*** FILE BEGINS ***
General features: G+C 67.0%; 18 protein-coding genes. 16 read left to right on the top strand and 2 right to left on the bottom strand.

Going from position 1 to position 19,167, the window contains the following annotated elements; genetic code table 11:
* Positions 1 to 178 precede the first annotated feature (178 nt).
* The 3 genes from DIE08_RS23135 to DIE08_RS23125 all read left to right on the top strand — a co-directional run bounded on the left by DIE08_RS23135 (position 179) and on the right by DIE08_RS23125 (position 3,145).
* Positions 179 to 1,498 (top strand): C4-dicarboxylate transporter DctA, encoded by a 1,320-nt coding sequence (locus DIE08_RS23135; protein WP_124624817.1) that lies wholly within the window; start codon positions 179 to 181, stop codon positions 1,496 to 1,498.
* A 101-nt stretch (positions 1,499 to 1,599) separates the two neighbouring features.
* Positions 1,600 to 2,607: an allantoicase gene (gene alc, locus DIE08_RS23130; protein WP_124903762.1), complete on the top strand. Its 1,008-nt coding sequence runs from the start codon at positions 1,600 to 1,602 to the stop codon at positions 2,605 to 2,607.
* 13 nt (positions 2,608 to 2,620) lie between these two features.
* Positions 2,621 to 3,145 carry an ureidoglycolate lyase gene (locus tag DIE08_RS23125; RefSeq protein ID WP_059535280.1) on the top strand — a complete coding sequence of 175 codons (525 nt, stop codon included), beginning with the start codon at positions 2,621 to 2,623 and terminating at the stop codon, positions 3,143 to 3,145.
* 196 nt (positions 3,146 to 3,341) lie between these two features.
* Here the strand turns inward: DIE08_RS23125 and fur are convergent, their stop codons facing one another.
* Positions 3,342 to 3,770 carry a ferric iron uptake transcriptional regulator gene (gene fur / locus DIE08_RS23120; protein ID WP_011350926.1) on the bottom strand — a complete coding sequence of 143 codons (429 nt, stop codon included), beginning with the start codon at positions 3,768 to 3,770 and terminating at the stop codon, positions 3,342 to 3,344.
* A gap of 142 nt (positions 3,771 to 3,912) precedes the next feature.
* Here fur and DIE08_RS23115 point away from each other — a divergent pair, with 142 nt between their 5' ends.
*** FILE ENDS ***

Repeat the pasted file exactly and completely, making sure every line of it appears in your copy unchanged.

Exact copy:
General features: G+C 67.0%; 18 protein-coding genes. 16 read left to right on the top strand and 2 right to left on the bottom strand.

Going from position 1 to position 19,167, the window contains the following annotated elements; genetic code table 11:
* Positions 1 to 178 precede the first annotated feature (178 nt).
* The 3 genes from DIE08_RS23135 to DIE08_RS23125 all read left to right on the top strand — a co-directional run bounded on the left by DIE08_RS23135 (position 179) and on the right by DIE08_RS23125 (position 3,145).
* Positions 179 to 1,498 (top strand): C4-dicarboxylate transporter DctA, encoded by a 1,320-nt coding sequence (locus DIE08_RS23135; protein WP_124624817.1) that lies wholly within the window; start codon positions 179 to 181, stop codon positions 1,496 to 1,498.
* A 101-nt stretch (positions 1,499 to 1,599) separates the two neighbouring features.
* Positions 1,600 to 2,607: an allantoicase gene (gene alc, locus DIE08_RS23130; protein WP_124903762.1), complete on the top strand. Its 1,008-nt coding sequence runs from the start codon at positions 1,600 to 1,602 to the stop codon at positions 2,605 to 2,607.
* 13 nt (positions 2,608 to 2,620) lie between these two features.
* Positions 2,621 to 3,145 carry an ureidoglycolate lyase gene (locus tag DIE08_RS23125; RefSeq protein ID WP_059535280.1) on the top strand — a complete coding sequence of 175 codons (525 nt, stop codon included), beginning with the start codon at positions 2,621 to 2,623 and terminating at the stop codon, positions 3,143 to 3,145.
* 196 nt (positions 3,146 to 3,341) lie between these two features.
* Here the strand turns inward: DIE08_RS23125 and fur are convergent, their stop codons facing one another.
* Positions 3,342 to 3,770 carry a ferric iron uptake transcriptional regulator gene (gene fur / locus DIE08_RS23120; protein ID WP_011350926.1) on the bottom strand — a complete coding sequence of 143 codons (429 nt, stop codon included), beginning with the start codon at positions 3,768 to 3,770 and terminating at the stop codon, positions 3,342 to 3,344.
* A gap of 142 nt (positions 3,771 to 3,912) precedes the next feature.
* Here fur and DIE08_RS23115 point away from each other — a divergent pair, with 142 nt between their 5' ends.